I treated myself to a lovely cup of mocha at Illy Cafe that I enjoyed all the way to Georgetown.
After visiting the Old Stone House and sitting in the wisteria-blooming garden for a while to soak up some rays, I headed over to the C & O canal. I watched two horses pull a boat through the canal until they reached the lock gates and then watched the Amishly-dressed folks go about heaving and hoing to get the boat down to the next level.
I walked to the Potomac River to enjoy the nearly empty waterfront where. I loitered in the stacks of yet another bookstore until my friend finally called to let me know she was ready for lunch.
We strolled over to the LEED certified Founding Farmers where we had the popcorn of the day (what was it sprinked on there? chipotle? bbq? chaat?) as an appetizer followed by perfectly made crab cakes, whipped yukon gold potatoes, and limeade.
We caught up, made fun of each other, and exchanged prezzies. We fought over the bill (par for the course), promised to visit Tunisia next summer when her beach house was complete, and said our goodbyes. I haven't had a day off in D.C. where it didn't involve going grocery shopping, getting someone's hairS cut, or running errands in what seems like forever. It was a gorgeous day and completely recharged me. As DCist put it so nicely:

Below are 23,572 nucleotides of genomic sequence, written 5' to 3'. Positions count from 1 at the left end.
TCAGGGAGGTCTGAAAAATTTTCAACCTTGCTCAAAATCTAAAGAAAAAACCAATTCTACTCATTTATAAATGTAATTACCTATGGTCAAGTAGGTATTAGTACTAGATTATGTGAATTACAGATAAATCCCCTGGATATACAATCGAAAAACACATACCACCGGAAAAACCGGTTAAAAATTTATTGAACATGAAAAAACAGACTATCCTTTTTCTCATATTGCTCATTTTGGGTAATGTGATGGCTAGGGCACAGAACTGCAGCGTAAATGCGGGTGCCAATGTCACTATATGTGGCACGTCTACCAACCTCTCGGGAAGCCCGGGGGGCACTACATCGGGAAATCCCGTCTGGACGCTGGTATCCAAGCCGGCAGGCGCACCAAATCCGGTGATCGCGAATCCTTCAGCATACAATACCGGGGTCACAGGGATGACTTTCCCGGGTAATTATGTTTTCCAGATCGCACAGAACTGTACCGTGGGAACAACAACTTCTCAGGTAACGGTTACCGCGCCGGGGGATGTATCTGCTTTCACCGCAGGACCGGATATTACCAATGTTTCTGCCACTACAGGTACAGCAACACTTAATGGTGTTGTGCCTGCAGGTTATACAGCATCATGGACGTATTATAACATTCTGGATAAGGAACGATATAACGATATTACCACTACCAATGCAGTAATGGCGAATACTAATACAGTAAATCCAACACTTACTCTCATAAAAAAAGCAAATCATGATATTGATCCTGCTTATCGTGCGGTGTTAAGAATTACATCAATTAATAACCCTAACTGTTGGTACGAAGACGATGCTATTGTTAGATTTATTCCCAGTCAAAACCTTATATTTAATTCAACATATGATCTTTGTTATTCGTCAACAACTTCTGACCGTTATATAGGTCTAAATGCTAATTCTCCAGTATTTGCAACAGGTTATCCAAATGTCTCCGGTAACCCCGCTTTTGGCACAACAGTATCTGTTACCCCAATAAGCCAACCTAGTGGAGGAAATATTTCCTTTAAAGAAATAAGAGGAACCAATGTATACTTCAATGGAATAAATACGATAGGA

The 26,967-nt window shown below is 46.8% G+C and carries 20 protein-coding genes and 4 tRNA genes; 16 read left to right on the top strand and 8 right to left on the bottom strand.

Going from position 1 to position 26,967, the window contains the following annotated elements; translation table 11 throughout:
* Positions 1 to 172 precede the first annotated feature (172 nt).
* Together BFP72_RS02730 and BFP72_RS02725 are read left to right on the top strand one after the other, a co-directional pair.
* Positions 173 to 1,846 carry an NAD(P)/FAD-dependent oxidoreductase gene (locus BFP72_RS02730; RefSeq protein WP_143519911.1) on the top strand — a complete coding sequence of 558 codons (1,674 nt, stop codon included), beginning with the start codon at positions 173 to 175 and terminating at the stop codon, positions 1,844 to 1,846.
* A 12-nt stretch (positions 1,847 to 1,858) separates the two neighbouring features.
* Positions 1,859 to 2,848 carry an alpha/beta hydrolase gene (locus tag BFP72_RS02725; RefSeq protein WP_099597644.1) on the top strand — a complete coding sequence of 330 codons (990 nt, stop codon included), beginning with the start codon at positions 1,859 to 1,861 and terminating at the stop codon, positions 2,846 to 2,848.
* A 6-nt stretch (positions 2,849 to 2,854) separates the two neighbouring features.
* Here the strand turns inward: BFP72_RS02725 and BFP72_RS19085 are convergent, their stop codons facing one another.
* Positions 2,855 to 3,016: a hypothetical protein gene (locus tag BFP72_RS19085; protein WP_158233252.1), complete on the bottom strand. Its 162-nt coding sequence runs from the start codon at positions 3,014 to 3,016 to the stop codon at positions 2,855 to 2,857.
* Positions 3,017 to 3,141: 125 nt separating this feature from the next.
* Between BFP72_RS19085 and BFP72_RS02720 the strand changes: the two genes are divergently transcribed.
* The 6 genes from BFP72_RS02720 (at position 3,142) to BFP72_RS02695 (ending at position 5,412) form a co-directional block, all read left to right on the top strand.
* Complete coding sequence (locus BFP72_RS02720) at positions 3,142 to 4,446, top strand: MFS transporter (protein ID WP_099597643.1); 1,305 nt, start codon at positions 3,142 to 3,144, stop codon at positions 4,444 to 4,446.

D.C. can be a wondrous place for tourists. It's got magnificent architecture, history, museums, and bustling streets and sidewalks. There are people from all over the world, homeless people, military folks in uniform, police, politicians, black squirrels, and lots of well-scrubbed young people. There's the Metro, the Mall, and more. And it's tourist season, so maybe those fanny-pack wearing throngs standing in front of the escalators are just awe struck, rather than annoying. The greater D.C. metropolitan area can be too much to grasp sometimes. It can be amazing.